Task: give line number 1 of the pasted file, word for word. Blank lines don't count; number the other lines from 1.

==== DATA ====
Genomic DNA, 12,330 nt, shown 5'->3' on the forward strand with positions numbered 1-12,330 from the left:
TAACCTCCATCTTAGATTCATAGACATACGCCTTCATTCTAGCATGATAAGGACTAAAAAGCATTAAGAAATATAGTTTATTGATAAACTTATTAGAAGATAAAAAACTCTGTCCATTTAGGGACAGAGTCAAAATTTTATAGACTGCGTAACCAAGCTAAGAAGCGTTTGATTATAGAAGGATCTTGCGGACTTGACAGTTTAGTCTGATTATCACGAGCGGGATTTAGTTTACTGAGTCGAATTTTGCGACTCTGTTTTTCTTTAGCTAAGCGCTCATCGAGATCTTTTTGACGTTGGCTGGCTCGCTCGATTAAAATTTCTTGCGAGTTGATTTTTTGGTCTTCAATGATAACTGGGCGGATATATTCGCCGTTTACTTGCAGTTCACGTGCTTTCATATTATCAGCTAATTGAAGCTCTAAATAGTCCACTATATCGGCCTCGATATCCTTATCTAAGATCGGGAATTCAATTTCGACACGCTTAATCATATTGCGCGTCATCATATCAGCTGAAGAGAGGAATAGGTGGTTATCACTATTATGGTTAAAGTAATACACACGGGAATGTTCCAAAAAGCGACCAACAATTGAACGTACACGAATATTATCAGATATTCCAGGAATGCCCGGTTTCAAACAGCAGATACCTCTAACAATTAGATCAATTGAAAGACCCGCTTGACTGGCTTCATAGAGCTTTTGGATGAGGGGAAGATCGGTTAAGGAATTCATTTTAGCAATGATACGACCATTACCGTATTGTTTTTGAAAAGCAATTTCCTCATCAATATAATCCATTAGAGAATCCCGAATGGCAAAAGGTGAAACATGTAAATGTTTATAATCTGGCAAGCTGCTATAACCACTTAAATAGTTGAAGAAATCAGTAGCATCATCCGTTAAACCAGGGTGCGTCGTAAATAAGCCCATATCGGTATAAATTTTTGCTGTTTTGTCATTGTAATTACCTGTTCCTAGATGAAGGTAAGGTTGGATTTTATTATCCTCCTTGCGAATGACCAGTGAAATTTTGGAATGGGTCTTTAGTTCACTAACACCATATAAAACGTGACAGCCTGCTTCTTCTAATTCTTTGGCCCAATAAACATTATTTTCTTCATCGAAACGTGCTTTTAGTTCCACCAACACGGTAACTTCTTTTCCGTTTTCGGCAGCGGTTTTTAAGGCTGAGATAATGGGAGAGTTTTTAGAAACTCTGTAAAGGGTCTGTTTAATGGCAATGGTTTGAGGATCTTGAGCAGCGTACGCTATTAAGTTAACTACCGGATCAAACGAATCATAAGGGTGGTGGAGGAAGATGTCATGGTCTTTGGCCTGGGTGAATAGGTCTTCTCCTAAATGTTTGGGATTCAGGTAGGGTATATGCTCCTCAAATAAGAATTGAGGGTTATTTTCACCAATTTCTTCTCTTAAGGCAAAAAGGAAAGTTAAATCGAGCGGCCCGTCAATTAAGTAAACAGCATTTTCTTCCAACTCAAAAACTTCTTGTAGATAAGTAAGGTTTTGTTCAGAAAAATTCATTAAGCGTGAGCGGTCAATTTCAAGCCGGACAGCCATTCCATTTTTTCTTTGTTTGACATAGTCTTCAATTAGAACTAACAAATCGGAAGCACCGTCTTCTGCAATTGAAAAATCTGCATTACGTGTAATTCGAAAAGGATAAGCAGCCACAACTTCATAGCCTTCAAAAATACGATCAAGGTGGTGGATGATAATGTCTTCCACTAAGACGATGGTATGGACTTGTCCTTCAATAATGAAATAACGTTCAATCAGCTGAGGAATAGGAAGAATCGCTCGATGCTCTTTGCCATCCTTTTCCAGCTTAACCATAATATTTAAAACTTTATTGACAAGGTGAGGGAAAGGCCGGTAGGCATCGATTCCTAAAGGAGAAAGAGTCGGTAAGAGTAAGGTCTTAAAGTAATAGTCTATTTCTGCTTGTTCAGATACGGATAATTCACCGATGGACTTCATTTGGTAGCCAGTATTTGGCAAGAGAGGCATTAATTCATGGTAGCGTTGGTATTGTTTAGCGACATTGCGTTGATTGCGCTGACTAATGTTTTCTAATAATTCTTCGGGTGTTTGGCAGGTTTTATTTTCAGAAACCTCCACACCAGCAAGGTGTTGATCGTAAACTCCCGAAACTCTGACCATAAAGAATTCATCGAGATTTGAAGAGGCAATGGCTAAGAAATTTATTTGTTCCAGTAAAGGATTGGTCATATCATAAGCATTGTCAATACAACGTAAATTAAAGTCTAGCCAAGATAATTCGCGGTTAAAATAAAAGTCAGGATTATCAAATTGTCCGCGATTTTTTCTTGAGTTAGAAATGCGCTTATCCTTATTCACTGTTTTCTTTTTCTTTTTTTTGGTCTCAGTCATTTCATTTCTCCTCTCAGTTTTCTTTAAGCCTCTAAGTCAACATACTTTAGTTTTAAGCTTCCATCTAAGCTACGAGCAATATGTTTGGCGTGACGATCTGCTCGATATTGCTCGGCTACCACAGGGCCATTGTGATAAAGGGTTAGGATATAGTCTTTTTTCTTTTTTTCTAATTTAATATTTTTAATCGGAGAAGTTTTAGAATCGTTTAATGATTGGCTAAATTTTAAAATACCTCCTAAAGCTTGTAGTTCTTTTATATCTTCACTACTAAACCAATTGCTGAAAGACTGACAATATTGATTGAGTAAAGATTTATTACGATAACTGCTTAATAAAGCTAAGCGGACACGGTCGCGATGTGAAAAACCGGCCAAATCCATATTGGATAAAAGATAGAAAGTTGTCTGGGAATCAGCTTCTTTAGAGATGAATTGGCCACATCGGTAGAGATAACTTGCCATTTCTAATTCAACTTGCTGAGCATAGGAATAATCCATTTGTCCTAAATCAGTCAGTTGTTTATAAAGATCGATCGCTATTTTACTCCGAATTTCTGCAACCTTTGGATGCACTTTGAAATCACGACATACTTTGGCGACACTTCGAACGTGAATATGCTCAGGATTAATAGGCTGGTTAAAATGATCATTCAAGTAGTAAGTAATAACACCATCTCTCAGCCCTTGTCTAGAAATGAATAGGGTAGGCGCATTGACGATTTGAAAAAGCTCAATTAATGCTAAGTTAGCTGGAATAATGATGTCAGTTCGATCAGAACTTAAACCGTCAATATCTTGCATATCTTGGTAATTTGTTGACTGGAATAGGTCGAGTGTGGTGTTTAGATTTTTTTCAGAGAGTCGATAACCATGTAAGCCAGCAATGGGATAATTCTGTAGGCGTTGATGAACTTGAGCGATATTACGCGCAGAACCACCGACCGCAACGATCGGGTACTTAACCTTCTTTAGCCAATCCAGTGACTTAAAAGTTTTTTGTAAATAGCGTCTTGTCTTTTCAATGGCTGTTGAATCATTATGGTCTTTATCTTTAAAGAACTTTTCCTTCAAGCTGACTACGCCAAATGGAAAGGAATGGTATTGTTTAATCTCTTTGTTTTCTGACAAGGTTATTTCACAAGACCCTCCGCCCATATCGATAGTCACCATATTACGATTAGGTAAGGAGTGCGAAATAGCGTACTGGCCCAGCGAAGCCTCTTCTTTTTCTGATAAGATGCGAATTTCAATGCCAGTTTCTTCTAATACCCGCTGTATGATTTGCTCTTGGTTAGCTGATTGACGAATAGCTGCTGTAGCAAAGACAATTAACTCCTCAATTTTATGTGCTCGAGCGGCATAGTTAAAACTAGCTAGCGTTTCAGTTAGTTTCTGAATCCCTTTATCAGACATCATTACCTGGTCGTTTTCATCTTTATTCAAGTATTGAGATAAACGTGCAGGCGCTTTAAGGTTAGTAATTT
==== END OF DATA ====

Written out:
Genomic DNA, 12,330 nt, shown 5'->3' on the forward strand with positions numbered 1-12,330 from the left: